Studies by the rovers on Mars indicate a variable radiation exposure rate that varies from 153mSv/year to 274mSv/year, depening on the activive state of the Sun. The average natural radiation exposure on the surface of Earth is estimated to be around 6.2mSv/year, although in the city of Ramsar in Iran, natural radiation levels average some 260mSv/year, and the local population seem to be no worse for this higher exposure. Clearly, humans on the surface require protection from radiation exposure on the surface when moving around – no protection would be foolhardy – thus we require protection from this natural background radiation, and a good potential source of that protection may be in Carbon Fibre materials.

Due to their resistance to radiation, high specific strengths, low densities, lightweight, rigidity, good fatigue characteristics, resistance to creep properties and the ability to mold into multiple shapes and complex, fiber reinforced polymer composites that are being increasingly employed in the aerospace industry and even in nuclear reactors. Carbon Fibres exhibit a crystalline graphite base with a non-polar surface and chemical inertness due to the high temperature carbonisation/graphitisation step in the manufacturing process. Researchers have found that epoxy resin has excellent mechanical strength and heat stability as a new class of matrix material for advanced carbon fiber reinforced epoxy resin matrix composites (CF/EP)[1][2]. Epoxy resins exhibit good thermal stability and strong radiation resistance, but when exposed to high energy gamma rays, they degrade rapidly and mechanical properties are drastically reduced. In addition, CF/EP exhibit reduced physical-chemical properties when exposed to high-energy gamma rays, especially resin degradation and interface area debonding[3][4] , which are some of the disadvantages of fibers and resin. Clearly, Carbon Fibre/Epoxy materials may be a way forward for short exposure suits on the surface of Mars – but there are other materials which may provide better protection whilst giving the same flexibility and ability to mould into suit sections.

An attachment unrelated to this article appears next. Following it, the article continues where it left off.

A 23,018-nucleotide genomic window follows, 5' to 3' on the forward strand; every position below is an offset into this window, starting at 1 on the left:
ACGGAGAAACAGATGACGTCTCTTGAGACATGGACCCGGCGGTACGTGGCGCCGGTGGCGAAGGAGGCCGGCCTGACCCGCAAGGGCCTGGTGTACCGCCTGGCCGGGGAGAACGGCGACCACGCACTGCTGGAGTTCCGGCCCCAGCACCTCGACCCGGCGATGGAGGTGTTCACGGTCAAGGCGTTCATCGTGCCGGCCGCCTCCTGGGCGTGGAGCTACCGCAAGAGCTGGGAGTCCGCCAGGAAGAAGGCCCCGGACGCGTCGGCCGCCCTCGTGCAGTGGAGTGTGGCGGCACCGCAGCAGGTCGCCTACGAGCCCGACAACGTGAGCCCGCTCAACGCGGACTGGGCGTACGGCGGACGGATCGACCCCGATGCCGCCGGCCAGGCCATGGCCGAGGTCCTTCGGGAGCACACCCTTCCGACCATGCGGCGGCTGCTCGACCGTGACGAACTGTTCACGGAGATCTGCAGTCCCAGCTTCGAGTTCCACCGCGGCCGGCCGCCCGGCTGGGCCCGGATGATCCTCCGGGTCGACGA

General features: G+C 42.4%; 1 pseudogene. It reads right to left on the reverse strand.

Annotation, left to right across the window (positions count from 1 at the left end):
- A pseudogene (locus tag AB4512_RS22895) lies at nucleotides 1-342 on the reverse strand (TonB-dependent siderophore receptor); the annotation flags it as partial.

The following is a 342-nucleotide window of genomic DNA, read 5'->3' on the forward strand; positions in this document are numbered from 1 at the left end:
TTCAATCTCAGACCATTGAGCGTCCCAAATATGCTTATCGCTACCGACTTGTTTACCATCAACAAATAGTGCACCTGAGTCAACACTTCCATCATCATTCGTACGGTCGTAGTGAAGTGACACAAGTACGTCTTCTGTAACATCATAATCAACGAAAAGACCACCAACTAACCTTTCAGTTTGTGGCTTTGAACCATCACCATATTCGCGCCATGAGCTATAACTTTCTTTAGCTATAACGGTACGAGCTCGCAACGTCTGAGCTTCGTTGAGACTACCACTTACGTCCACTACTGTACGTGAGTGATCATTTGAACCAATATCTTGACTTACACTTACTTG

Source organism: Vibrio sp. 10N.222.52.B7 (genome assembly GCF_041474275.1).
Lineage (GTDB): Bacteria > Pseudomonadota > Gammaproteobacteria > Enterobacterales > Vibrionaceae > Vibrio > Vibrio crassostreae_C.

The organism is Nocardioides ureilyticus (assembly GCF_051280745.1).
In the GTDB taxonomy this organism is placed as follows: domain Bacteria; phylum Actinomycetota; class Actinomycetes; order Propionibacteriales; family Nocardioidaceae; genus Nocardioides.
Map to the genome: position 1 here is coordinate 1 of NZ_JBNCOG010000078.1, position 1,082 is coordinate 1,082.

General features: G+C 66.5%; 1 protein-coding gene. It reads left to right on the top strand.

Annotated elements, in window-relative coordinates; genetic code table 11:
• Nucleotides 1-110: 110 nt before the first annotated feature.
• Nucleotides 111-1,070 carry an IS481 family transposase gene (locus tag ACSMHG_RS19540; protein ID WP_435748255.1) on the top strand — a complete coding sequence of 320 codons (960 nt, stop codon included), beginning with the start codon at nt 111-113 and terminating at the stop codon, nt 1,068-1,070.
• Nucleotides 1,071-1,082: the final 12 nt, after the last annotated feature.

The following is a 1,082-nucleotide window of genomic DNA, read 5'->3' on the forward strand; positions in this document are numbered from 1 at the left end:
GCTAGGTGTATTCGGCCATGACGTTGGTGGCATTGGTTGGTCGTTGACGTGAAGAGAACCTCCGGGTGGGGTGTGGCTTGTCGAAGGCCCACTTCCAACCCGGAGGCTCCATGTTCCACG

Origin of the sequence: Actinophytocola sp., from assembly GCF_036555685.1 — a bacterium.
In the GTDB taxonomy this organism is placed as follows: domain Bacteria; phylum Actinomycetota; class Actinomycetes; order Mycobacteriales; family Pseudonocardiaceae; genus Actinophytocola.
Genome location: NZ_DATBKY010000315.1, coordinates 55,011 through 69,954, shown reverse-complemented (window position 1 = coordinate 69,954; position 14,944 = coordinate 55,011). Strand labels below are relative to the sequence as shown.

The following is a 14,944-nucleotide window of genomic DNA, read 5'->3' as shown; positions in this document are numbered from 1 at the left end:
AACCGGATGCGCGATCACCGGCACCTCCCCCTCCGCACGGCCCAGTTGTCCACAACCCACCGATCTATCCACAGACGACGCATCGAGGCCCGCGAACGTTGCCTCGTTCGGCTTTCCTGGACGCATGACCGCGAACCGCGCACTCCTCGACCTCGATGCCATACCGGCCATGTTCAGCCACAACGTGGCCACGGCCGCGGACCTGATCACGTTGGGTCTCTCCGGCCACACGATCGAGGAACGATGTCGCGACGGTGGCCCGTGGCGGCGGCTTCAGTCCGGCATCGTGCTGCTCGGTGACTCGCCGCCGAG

Radiation is a very real issue, and cannot be ignored, but neither should it be overplayed – it is still significantly lower than the hard radiation encountered in orbit or on the journey to Mars if precautions are not taken. The radiation issue is more of a concern for habitats where crew would be expected to operate in a “shirt sleeve” environment.

Habitates on Mars will either need to be naturally protected from radiation exposure, underground, but initially in Lava tubes that are significantly larger than on Earth due to the difference in gravity, or they will need to be “hardened” against radiation exposure.

General habitation and office habitates should be deep within lava tubes or under ground caves, these have more stable environments and provide natural radiation defence, the only habitate we may wish to have at the surface would be those that require a minimal suit and their outer skin is hardened against radiation, these could be waystations between the surface and the subsurface habitats. Radiation defence has to be one of the highest priority items on the list of safety concerns when humans travel to Mars.